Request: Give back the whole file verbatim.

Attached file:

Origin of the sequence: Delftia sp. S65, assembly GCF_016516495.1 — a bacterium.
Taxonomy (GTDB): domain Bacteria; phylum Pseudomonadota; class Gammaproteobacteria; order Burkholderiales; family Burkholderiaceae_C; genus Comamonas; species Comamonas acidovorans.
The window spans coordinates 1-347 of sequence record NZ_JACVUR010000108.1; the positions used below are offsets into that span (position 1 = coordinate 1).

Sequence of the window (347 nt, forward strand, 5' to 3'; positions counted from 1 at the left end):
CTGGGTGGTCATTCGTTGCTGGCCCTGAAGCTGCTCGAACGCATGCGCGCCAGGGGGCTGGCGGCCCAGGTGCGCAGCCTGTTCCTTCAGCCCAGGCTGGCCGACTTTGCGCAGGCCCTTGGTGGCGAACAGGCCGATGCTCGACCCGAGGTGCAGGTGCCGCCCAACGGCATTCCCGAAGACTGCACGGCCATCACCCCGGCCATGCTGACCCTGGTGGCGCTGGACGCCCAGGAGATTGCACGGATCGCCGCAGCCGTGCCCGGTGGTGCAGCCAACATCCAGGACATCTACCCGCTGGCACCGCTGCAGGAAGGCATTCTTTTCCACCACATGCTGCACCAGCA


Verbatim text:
Origin of the sequence: Delftia sp. S65, assembly GCF_016516495.1 — a bacterium.
Taxonomy (GTDB): domain Bacteria; phylum Pseudomonadota; class Gammaproteobacteria; order Burkholderiales; family Burkholderiaceae_C; genus Comamonas; species Comamonas acidovorans.
The window spans coordinates 1-347 of sequence record NZ_JACVUR010000108.1; the positions used below are offsets into that span (position 1 = coordinate 1).

Sequence of the window (347 nt, forward strand, 5' to 3'; positions counted from 1 at the left end):
CTGGGTGGTCATTCGTTGCTGGCCCTGAAGCTGCTCGAACGCATGCGCGCCAGGGGGCTGGCGGCCCAGGTGCGCAGCCTGTTCCTTCAGCCCAGGCTGGCCGACTTTGCGCAGGCCCTTGGTGGCGAACAGGCCGATGCTCGACCCGAGGTGCAGGTGCCGCCCAACGGCATTCCCGAAGACTGCACGGCCATCACCCCGGCCATGCTGACCCTGGTGGCGCTGGACGCCCAGGAGATTGCACGGATCGCCGCAGCCGTGCCCGGTGGTGCAGCCAACATCCAGGACATCTACCCGCTGGCACCGCTGCAGGAAGGCATTCTTTTCCACCACATGCTGCACCAGCA